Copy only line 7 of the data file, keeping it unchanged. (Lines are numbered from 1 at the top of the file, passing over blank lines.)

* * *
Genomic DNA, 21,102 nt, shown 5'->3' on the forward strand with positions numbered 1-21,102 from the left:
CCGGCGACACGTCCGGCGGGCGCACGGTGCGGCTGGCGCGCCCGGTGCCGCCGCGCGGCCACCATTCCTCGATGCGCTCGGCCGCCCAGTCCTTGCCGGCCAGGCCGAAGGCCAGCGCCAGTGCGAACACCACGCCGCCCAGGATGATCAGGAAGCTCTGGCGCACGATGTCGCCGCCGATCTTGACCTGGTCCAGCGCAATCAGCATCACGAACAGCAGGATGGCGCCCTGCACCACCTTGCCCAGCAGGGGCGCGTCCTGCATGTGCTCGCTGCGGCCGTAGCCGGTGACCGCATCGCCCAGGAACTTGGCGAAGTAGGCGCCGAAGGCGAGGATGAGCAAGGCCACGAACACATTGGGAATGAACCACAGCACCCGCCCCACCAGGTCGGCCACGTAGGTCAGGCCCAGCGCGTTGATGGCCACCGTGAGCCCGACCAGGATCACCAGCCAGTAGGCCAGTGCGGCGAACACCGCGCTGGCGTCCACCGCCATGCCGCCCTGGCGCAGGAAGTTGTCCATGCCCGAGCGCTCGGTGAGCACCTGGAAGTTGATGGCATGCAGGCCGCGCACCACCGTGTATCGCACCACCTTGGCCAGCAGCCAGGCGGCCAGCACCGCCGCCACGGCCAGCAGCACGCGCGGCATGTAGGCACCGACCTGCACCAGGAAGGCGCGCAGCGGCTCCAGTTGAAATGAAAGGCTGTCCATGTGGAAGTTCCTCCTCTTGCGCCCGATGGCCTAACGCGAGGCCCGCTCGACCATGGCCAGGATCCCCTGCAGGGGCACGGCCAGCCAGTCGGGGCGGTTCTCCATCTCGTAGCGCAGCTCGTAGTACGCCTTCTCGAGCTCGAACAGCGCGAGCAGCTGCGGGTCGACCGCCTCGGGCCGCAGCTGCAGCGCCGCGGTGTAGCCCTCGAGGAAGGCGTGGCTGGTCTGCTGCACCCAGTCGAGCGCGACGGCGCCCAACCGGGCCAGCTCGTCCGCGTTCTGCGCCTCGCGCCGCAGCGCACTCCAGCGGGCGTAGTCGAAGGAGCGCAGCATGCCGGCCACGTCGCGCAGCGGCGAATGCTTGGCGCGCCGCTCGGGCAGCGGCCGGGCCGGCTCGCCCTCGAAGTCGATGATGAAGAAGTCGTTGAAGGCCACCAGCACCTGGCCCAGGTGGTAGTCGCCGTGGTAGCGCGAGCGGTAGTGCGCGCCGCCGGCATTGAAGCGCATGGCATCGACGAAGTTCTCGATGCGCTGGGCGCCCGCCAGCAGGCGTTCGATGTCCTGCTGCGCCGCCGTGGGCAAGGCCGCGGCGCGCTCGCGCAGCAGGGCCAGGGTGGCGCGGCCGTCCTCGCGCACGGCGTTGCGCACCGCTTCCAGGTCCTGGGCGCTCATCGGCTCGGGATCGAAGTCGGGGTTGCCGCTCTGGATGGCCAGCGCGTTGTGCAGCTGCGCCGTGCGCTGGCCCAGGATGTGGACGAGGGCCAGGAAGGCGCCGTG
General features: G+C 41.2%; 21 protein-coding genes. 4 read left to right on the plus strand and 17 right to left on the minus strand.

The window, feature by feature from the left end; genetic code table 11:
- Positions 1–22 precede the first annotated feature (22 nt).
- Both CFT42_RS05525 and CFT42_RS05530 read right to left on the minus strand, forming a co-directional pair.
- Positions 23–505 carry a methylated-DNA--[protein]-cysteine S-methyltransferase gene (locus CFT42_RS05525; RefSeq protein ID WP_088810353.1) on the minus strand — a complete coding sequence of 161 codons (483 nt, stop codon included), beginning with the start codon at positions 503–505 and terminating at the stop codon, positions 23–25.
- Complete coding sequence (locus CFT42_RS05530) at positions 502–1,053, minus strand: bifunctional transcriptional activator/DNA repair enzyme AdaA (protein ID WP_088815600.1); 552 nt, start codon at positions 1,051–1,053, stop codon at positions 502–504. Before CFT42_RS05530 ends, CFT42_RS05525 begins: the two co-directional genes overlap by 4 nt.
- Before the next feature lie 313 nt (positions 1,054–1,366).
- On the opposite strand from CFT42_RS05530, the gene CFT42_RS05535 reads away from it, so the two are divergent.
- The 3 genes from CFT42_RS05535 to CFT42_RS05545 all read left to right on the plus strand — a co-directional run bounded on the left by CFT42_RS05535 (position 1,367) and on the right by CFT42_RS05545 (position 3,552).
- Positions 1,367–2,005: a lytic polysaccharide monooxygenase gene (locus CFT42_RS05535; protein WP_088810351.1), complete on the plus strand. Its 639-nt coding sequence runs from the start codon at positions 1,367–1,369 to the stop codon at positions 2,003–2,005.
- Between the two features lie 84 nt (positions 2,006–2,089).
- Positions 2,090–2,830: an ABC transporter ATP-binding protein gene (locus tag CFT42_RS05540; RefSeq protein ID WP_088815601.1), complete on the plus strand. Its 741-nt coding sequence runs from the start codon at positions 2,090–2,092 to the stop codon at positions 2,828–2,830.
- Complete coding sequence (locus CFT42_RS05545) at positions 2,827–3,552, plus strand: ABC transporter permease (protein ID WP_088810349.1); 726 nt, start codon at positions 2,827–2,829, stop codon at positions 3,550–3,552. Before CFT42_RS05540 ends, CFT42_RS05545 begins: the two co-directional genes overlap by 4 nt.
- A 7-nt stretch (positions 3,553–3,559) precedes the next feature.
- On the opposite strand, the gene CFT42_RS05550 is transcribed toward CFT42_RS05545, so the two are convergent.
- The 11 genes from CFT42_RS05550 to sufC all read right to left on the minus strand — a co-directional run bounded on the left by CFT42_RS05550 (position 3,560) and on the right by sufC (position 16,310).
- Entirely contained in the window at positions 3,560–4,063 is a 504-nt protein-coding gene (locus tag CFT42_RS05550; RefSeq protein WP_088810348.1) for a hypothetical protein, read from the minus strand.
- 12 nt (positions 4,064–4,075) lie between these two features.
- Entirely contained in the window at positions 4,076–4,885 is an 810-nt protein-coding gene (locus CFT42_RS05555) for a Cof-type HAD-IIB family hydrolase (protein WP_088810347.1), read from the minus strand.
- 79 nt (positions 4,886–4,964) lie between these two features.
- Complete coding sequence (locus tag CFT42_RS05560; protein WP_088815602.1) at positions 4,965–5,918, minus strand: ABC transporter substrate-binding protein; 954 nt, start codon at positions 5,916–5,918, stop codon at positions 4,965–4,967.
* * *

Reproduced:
- Positions 23–505 carry a methylated-DNA--[protein]-cysteine S-methyltransferase gene (locus CFT42_RS05525; RefSeq protein ID WP_088810353.1) on the minus strand — a complete coding sequence of 161 codons (483 nt, stop codon included), beginning with the start codon at positions 503–505 and terminating at the stop codon, positions 23–25.